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Al Jadid on Adonis -- A Poet Responds Some Further Remarks on Arabic Poetry
By Etel Adnan
Al Jadid's feature paper on Adonis' views on Arab poetry was most interesting and thus calls for some further debate. As an Arab-American poet and one familiar with the works of most contemporary Arab poets I would both agree and disagree with what was said.
It is true that "tarab" is intrinsic to Arabic poetry's past and present, as it is intrinsic to Adonis' own poetry. "Tarab" being, at its best, the sort of ecstasy reached when the musicality of the verse coincides with the visionary quality of the thought expressed.
There has been a major shift from the "beauty" of the poem to the realization of other qualities, or values, which were present in classical poetry but were subservient to the necessities of formal values such as meter, rhythm, rhyme, etc.
Since the surrealist revolution, poetry tends to be more analytical, more explosive, and less predictable; its subject matter is more varied, moving from what could have appeared to be trite, common, ugly, even pornographic, to the more familiar themes of passion, loves, and longing themes which, by the way, could never become "old fashioned," given that they are part of the human condition and experienced over and over again by every human being.
Let us not oversimplify traditional Arab poetry. Adonis himself has written a remarkable work on Arab poetics showing that traditional poetry was infinitely richer and inventive in both meaning and aesthetics than is usually known. It is true that meter and rhyme were poetic tools which made poems easier to memorize while also creating a mesmerizing effect that we call "song", an effect that is still considered desirable in contemporary literature and music. Contemporary poetry is often considered "obscure," difficult, and, for many people, altogether non-poetic.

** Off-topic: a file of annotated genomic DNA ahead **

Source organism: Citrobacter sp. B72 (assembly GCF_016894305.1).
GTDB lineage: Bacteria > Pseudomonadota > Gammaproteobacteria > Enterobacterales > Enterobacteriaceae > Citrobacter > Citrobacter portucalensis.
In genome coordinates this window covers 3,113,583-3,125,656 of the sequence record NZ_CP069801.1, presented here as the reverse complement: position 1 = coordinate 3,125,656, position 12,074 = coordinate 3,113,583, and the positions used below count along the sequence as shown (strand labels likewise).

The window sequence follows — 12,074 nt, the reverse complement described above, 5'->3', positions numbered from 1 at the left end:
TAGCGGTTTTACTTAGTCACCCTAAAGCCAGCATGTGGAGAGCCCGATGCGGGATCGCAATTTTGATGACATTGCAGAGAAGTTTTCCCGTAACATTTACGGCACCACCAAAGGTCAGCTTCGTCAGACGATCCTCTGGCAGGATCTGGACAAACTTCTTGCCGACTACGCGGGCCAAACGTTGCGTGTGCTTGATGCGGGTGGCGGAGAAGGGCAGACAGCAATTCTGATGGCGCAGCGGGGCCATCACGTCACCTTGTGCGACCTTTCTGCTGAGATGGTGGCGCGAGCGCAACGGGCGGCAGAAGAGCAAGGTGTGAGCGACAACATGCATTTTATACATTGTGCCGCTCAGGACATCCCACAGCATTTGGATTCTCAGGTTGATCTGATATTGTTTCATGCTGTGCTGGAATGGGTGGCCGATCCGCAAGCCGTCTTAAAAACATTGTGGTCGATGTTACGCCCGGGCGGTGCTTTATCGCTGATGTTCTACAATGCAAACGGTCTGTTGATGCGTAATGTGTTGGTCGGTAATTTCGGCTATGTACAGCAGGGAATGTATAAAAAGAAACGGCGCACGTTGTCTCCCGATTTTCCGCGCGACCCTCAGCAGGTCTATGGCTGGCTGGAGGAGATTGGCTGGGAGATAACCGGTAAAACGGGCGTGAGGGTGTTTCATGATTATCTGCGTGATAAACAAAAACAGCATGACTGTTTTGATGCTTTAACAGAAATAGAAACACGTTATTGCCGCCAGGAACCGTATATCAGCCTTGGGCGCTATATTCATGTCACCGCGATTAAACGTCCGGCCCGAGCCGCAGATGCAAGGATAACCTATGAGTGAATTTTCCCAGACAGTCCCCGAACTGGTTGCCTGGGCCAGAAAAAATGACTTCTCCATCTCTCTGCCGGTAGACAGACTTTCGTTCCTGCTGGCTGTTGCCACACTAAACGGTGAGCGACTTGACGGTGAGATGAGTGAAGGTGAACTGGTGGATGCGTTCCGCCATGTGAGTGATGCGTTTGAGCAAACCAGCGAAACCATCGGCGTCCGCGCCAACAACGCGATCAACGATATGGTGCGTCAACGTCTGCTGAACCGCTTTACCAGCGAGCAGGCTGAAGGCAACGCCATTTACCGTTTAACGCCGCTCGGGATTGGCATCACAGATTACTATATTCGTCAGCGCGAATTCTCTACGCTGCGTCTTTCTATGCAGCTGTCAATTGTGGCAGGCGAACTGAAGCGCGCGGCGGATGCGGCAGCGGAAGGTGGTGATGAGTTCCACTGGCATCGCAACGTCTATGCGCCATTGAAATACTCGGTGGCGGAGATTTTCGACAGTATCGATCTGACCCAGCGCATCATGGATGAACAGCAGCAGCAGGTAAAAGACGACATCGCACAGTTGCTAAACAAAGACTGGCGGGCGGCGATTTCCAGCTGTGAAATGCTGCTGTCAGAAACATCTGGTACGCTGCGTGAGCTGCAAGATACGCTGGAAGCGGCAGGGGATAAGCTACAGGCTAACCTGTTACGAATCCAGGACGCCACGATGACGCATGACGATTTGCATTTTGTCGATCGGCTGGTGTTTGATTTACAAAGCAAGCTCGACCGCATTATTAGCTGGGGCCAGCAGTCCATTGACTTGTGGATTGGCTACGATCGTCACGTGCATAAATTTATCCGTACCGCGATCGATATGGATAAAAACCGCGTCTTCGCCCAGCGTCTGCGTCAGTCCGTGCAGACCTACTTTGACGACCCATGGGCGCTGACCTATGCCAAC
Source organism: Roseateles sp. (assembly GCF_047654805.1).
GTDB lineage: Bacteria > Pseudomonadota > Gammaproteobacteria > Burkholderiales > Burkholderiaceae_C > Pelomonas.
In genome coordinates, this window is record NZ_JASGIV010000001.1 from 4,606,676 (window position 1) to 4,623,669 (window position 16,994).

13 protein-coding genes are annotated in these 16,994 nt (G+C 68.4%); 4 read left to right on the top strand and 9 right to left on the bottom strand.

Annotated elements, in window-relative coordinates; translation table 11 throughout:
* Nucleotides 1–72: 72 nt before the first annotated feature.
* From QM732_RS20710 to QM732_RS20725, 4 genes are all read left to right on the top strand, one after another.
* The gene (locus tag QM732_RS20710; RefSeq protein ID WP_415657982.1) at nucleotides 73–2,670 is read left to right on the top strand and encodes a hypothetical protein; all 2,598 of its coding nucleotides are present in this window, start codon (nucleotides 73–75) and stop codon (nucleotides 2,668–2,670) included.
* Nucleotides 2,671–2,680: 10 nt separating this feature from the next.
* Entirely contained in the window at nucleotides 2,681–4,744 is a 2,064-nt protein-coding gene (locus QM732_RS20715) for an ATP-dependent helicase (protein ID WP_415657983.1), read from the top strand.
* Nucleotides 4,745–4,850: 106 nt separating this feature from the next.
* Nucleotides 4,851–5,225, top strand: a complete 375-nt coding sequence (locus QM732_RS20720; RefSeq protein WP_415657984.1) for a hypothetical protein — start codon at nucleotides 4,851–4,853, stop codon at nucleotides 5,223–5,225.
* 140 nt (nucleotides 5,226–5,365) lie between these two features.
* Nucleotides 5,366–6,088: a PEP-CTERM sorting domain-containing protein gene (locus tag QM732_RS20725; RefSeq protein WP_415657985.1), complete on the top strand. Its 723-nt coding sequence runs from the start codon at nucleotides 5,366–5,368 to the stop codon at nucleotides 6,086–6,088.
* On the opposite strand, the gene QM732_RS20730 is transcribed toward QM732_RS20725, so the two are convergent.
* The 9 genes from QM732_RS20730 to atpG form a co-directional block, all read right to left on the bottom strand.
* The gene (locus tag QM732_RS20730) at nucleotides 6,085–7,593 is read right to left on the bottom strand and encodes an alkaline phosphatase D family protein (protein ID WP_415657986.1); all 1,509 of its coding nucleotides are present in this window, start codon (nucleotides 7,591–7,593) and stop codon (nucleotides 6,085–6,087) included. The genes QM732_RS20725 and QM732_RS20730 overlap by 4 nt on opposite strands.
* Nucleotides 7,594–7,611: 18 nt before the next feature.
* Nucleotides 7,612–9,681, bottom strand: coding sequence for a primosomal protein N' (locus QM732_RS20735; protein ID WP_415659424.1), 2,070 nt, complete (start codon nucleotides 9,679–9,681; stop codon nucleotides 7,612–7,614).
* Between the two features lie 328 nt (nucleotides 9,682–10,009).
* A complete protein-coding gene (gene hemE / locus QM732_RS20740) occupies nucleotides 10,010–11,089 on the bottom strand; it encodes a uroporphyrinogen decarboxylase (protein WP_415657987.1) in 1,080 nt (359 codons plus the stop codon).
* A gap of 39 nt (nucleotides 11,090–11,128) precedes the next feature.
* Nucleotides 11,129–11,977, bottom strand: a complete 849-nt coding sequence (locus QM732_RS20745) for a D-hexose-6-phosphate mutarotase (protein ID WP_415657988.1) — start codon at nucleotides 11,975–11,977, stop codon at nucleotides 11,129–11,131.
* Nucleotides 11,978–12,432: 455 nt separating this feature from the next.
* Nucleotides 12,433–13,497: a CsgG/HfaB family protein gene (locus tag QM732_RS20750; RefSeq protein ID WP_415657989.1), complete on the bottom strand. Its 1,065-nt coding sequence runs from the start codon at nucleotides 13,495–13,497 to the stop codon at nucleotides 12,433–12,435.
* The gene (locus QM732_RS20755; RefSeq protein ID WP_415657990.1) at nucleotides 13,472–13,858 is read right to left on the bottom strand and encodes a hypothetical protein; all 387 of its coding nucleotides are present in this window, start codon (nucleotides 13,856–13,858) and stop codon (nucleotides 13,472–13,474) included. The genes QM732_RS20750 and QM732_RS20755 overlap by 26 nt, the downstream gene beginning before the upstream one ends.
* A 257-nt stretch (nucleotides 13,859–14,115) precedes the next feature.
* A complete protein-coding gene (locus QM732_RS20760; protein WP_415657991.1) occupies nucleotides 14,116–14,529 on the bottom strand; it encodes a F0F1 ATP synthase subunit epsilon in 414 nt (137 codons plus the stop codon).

First, let us bring out the fact that many Arab poets do write contemporary poetry; I mean the kind of poetry that Adonis seems to admire and thinks to be non existent among Arab poets. These poets are usually young, and, most importantly, are dispersed, most of them exiled either in Europe or in the Americas. They don't need to look for models only in Western or non-Arab poets, as they have read poets who broke with tradition such as Mahmoud Darwiche, Fadel el Azzawi, Sargon Bulos, and a few others. And younger poets in Lebanon, Bahrain, the Yemen, etc. are branching out in poetics of their own.
There is also the question of the audience of poetry, of the societies in which poets live. Poetry "which is unrhymed, nonmusical, based on contemplation and examination of inner worlds" does not "lie outside Arabic poetic taste," exclusively, as Elie Chalala's quote from Adonis says bluntly. This is a problematic situation faced by poets all over the world. After all, most contemporary poets choose to be difficult, elliptic, allusive, and philosophical, thus reducing knowingly their audience. To give an example: the editors of the best American, English or French poets that I know publish editions which go between 300 and 500 copies!
This is not an exclusive Arab situation but one which is inbuilt in the very nature of the poetry which is being written. Very few have the luck to reach a broad audience while following the aesthetics of the time. But they know it; we can say that very few physicists or mathematicians are read by the public at large, their field of knowledge being by definition reserved to specialists. Contemporary poetry has become a highly specialized field and poets seem to be only read by other poets. Society is not to blame. Poetry was an essentially tribal art, an oral art form even when it was written down. But we have new modes of expressions for a world so broken down that we can say that each man or woman is a tribe to him or herself. Poetry, music, and visual arts keep changing at the pace of the world. There are no absolutes in these domains and the poetics of today can probably not last any longer than the generation that produced them, regardless of their merits.
I would like to make one more point. There is a growing number of Arab poets who write in "foreign" languages, especially English, German, or French. They are neglected by the Arab poets who write in Arabic: their works are not included in Arab universities' curricula, they are not taught in contemporary Arab literature classes, and they are not seriously studied by the critics in Arab countries. Until this is done no judgment of any worth can be passed on contemporary Arab poetry.
Etel Adnan, a Lebanese-American poet and novelist, is the author of many works, among which are Sitt Marie Rose, Of Cities and Women (Letters to Fawaz), Paris, When It's Naked, The Indian Never Had a Horse & Other Poems, The Spring Flowers Own & The Manifestations of the Voyage, The Arab Apocalypse, and Journey to Mount Tamalpais, all by The Post-Apollo Press, California.
Those interested in having some information on Arab-American writers and poets can contact a small but lively organization called R.A.W.I. which has a good newsletter c/o Barbara Aziz, 160 6th Avenue, New York, NY 10013
This article appeared in Vol. 2, No. 4 (February 1996).